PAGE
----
Explore the Deep Sea

Life in the Deep


Mouthless, gutless, legless animals that rely on microbes for food.

Tubeworm basics

Tubeworms. Image courtesy T. Shank, WHOI

There are many different types of tubeworm in the ocean. Some are found at cold seeps (where chemicals leach out of the seafloor in the absence of volcanic activity), some on decomposing whale carcasses, and some near volcanoes and vents in the deep ocean.

Each individual tubeworm consists of a soft body surrounded by a tough outer tube of whitish chitin (the same substance that makes up the shells of lobsters and crabs). This tube supports the inner body and protects it from predators (in some species, the tube is leathery, in other species, it is hard). Like plants, adult tubeworms are sessile: they are anchored to one spot, although their top end can move around in the water and can be withdrawn into the tube. Some tubeworms even have "roots": extensions of their body that extend into the sediment.

Tubeworms "eat" without a mouth

Tubeworms. Image courtesy of R. Lutz, Stephen Low Productions and WHOI

Unlike most other animals, a tubeworm lacks a mouth, gut and anus. Instead, it gets its food from millions of microbes living inside it (a bit like a plant gets its food from the choloroplasts which give it its green color). The tubeworm's body reflects the symbiotic (living together) relationship it has with its microbes:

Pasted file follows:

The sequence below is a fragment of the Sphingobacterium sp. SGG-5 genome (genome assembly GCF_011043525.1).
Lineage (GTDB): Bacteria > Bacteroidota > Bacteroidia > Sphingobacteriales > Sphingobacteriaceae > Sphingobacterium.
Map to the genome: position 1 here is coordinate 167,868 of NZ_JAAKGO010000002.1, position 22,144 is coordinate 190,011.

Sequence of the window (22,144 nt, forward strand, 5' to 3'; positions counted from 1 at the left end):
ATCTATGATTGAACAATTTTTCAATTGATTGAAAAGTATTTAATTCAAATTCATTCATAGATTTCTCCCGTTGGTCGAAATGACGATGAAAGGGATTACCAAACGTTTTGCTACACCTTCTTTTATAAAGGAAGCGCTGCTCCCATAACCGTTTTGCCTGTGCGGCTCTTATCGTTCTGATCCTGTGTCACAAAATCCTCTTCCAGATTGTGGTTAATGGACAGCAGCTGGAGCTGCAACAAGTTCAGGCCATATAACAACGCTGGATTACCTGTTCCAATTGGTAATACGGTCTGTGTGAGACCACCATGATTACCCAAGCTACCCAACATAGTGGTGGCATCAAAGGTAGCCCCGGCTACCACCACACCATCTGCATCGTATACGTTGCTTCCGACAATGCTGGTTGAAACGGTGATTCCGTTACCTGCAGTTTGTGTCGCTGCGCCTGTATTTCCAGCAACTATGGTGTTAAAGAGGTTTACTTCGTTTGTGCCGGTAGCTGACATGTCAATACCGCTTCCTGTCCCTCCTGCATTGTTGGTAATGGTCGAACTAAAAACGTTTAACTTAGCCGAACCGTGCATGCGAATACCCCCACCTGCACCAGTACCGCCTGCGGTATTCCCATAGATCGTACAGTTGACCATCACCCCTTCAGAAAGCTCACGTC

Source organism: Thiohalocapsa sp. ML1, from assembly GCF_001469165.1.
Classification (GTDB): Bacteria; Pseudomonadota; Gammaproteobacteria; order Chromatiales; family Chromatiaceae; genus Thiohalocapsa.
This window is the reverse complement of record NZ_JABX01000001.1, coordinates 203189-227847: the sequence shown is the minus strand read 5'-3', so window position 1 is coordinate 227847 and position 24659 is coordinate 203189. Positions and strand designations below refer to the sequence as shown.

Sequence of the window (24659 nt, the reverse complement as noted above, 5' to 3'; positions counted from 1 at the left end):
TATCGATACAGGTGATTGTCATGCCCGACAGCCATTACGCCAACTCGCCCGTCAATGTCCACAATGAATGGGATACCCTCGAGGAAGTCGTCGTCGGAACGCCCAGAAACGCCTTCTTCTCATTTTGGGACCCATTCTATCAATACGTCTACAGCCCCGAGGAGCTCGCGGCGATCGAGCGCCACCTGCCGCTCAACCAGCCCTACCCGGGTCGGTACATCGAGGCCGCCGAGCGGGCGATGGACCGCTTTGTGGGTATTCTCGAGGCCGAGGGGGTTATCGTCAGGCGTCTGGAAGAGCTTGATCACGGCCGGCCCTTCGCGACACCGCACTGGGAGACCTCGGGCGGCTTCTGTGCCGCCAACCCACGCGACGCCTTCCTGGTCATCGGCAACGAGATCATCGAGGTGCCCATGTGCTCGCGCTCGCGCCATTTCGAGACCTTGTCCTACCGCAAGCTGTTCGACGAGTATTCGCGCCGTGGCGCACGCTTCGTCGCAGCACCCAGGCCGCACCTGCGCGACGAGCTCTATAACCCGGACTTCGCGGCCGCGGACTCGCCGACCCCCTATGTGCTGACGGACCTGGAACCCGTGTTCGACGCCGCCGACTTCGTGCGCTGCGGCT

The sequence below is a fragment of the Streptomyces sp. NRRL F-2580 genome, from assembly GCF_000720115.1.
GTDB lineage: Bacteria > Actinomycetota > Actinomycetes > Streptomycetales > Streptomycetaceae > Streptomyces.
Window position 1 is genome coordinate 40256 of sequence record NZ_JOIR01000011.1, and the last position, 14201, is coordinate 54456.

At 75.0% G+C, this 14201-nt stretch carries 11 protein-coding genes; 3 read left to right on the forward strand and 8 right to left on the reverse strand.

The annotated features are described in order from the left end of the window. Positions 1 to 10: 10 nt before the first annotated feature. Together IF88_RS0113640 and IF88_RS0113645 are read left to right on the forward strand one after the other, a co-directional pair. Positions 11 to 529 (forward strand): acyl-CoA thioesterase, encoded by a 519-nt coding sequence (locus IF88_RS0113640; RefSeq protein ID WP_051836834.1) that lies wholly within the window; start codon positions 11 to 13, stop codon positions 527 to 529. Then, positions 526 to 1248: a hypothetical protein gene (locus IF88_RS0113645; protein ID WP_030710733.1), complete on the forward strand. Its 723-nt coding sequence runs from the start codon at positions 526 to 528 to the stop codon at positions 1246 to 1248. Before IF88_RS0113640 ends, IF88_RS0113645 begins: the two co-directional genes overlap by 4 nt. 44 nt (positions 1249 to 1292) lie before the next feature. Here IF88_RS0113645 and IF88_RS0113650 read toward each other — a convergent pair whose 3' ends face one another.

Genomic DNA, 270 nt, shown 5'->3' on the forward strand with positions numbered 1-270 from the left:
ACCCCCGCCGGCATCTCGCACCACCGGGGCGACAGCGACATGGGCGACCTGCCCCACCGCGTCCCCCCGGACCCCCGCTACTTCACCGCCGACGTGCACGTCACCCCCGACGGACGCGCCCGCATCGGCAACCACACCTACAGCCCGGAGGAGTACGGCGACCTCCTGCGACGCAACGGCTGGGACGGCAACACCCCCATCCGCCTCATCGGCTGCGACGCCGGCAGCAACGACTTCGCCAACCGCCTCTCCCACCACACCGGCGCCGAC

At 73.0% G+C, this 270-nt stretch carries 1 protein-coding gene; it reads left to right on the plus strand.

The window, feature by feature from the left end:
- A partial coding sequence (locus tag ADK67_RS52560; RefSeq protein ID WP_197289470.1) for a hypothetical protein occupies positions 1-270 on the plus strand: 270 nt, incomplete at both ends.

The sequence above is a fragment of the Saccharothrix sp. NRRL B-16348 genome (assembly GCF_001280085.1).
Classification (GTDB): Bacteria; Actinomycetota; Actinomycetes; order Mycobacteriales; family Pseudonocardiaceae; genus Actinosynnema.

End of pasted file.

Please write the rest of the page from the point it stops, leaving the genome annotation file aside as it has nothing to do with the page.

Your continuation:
Tough cookies

Tubeworms growing near a vent. Image courtesy D. Kelley and J. Delaney

Not only can they live under immense pressures deep in the ocean, tubeworms living around volcanoes and vents can tolerate a wide range of temperatures. An individual tubeworm can often experience a range of tens of degrees over the length of its body (or a change in the same place on its body over the course of just a few seconds): from the background chill of most deep water (a few degrees above freezing), to warm fluids drifting out of vents in the seafloor.


Next: Other animals